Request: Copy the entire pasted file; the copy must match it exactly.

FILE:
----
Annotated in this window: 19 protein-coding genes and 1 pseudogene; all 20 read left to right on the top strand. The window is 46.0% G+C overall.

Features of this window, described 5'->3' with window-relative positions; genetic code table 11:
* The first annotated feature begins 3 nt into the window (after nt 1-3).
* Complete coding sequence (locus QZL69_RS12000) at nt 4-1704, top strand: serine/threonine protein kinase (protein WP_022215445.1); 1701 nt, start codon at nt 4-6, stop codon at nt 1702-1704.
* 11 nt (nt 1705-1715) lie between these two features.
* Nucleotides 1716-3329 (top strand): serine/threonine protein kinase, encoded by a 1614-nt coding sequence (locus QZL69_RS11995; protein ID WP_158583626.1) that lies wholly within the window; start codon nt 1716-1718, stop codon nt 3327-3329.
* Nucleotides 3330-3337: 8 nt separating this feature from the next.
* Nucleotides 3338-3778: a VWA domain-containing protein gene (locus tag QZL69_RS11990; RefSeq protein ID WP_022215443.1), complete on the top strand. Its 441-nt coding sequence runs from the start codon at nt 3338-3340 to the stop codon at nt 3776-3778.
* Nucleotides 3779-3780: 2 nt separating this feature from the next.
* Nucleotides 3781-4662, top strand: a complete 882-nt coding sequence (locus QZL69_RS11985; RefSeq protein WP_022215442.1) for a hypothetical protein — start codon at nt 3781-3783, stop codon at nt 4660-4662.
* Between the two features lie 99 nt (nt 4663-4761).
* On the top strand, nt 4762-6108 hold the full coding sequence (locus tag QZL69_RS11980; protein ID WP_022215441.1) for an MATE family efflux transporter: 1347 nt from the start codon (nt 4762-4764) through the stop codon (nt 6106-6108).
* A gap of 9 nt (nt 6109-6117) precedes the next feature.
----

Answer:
Annotated in this window: 19 protein-coding genes and 1 pseudogene; all 20 read left to right on the top strand. The window is 46.0% G+C overall.

Features of this window, described 5'->3' with window-relative positions; genetic code table 11:
* The first annotated feature begins 3 nt into the window (after nt 1-3).
* Complete coding sequence (locus QZL69_RS12000) at nt 4-1704, top strand: serine/threonine protein kinase (protein WP_022215445.1); 1701 nt, start codon at nt 4-6, stop codon at nt 1702-1704.
* 11 nt (nt 1705-1715) lie between these two features.
* Nucleotides 1716-3329 (top strand): serine/threonine protein kinase, encoded by a 1614-nt coding sequence (locus QZL69_RS11995; protein ID WP_158583626.1) that lies wholly within the window; start codon nt 1716-1718, stop codon nt 3327-3329.
* Nucleotides 3330-3337: 8 nt separating this feature from the next.
* Nucleotides 3338-3778: a VWA domain-containing protein gene (locus tag QZL69_RS11990; RefSeq protein ID WP_022215443.1), complete on the top strand. Its 441-nt coding sequence runs from the start codon at nt 3338-3340 to the stop codon at nt 3776-3778.
* Nucleotides 3779-3780: 2 nt separating this feature from the next.
* Nucleotides 3781-4662, top strand: a complete 882-nt coding sequence (locus QZL69_RS11985; RefSeq protein WP_022215442.1) for a hypothetical protein — start codon at nt 3781-3783, stop codon at nt 4660-4662.
* Between the two features lie 99 nt (nt 4663-4761).
* On the top strand, nt 4762-6108 hold the full coding sequence (locus tag QZL69_RS11980; protein ID WP_022215441.1) for an MATE family efflux transporter: 1347 nt from the start codon (nt 4762-4764) through the stop codon (nt 6106-6108).
* A gap of 9 nt (nt 6109-6117) precedes the next feature.